08 July 2010

Okay. Now what?

Hmmm

I'm not really sure this will achieve much. The Prop 8 trial was probably more of a punch to the whole issue because it forced people, those who paid attention at least, to confront the facts of the case. And the facts as disclosed at trial were pretty much against those who support the status quo of not extending marriage rights and benefits to homosexual couples. That is, there were no credible experts capable of factually defending the current "popular" positions of bigotry or intolerance that might state that homosexuals are more likely to be paedophiles, or in some way produce troubled children and homes for adoptions, and so on.

When the only thing that's left is a few scrawled lines in an old book, and no real principles to draw from those lines (which could be just as easily ignored and superseded by newer lines written in a very similar book, often the same one), it's hard to see what people are fussing over. So at some point, that will win out.

But I'm not quite sure that the 10th amendment was the way to go on that, nor would I be at all sure that somehow the federal government by virtue of needing a law to pass to accomplish some perceived need is appointed with the ability to simply say that it is Constitutional to do what it needs to do. It is true that it probably will do what it needs to do anyway, yes. But that doesn't make it Constitutional or legal to do it in all cases. It doesn't however necessarily make it Unconstitutional either. There isn't some federal right to recognize marriages with federal legal benefits, only some vague legal castle in which the federal government is seen as having a compelling interest in promoting them and the federal amendment does not nullify state contracts of marriage or civil union anyway (it does if you move somewhere that doesn't recognize such unions as legally valid). So I'm not sure that it automatically gets nixed on those grounds. To be sure it would be a serious concern on things like Medicare/Social security benefits for spouses. But I'd rather simply abolish or seriously reform those programs anyway. In the intermediate term, I suppose extending them properly along the same sorts of contracts is appropriate.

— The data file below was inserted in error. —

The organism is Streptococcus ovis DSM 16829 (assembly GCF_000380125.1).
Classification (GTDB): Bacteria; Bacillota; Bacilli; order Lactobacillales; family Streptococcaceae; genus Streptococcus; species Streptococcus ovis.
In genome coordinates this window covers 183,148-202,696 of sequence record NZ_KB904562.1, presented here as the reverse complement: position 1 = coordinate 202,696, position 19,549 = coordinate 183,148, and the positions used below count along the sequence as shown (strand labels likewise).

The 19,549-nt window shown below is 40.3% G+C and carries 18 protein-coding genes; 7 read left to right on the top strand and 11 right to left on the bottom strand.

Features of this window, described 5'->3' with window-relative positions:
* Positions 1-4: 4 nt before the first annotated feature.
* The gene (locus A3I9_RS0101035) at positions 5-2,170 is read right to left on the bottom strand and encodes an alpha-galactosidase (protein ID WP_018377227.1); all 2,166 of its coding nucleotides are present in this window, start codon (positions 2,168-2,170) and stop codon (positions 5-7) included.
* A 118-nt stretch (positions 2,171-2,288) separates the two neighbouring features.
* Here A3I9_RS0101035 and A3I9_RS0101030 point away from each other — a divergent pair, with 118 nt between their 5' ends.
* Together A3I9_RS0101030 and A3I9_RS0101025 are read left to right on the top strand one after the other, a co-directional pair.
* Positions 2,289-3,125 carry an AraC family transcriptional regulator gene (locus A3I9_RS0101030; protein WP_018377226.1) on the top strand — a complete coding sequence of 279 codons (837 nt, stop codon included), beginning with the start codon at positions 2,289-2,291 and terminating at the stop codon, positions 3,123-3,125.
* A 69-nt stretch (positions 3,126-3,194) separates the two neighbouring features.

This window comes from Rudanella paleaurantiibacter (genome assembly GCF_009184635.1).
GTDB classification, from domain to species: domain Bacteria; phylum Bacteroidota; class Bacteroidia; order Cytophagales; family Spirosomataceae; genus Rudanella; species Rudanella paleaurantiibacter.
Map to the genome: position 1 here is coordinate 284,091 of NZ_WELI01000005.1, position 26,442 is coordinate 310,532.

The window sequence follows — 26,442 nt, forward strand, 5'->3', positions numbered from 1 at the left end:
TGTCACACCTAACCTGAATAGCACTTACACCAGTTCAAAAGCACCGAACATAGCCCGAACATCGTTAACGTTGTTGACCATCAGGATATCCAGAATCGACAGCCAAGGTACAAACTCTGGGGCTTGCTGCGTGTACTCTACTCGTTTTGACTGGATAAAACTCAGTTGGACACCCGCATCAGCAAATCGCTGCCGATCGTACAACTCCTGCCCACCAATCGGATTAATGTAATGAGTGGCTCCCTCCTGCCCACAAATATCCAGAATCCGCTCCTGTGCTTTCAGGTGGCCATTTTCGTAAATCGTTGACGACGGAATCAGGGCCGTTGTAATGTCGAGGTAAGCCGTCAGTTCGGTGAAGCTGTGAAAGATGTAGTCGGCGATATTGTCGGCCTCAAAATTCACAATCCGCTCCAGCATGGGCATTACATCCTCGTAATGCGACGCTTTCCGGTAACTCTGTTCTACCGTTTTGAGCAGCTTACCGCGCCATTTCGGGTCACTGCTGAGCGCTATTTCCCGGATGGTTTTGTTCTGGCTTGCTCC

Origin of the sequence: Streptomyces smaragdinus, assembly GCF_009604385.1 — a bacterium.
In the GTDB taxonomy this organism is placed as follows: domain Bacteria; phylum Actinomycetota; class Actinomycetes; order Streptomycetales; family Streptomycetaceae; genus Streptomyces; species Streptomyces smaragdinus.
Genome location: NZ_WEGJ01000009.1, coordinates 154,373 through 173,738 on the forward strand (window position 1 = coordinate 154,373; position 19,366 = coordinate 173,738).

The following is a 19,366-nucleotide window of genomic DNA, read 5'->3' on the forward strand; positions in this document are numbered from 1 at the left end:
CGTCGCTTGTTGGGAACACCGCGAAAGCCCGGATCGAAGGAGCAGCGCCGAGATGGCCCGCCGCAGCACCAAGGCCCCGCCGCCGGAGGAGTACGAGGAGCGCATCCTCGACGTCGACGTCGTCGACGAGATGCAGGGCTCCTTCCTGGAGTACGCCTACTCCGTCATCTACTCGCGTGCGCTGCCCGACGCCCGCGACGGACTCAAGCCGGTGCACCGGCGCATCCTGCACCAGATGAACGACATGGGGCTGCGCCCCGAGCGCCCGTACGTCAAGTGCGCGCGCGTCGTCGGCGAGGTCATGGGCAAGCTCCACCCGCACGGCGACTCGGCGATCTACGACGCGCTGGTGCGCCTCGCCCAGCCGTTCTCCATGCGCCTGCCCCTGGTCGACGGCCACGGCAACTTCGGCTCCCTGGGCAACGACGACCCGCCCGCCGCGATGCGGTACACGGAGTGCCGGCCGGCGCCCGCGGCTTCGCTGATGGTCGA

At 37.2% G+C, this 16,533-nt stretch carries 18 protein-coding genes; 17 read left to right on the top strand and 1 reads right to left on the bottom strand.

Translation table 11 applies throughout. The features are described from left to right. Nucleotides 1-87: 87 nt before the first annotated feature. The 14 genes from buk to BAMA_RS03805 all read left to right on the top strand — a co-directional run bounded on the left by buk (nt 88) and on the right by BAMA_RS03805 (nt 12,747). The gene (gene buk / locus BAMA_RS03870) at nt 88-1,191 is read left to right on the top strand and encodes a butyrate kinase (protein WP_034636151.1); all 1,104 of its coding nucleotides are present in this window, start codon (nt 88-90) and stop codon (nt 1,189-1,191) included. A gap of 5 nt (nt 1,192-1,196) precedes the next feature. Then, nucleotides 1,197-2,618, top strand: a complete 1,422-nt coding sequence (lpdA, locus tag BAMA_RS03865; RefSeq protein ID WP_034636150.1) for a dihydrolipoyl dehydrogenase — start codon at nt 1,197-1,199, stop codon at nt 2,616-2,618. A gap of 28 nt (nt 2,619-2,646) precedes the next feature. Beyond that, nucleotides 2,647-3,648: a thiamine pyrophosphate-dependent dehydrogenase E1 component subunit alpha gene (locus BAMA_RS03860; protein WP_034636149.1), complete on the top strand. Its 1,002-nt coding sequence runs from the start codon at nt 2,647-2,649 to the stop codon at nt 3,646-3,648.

And in any case, challenging this on 14th Amendment case, especially that whole useless Privileges and Immunities clause, seems more likely to get something like this through, at the very least overturning the discriminatory federal recognition system and replacing it with nothing or an equal rights setup.
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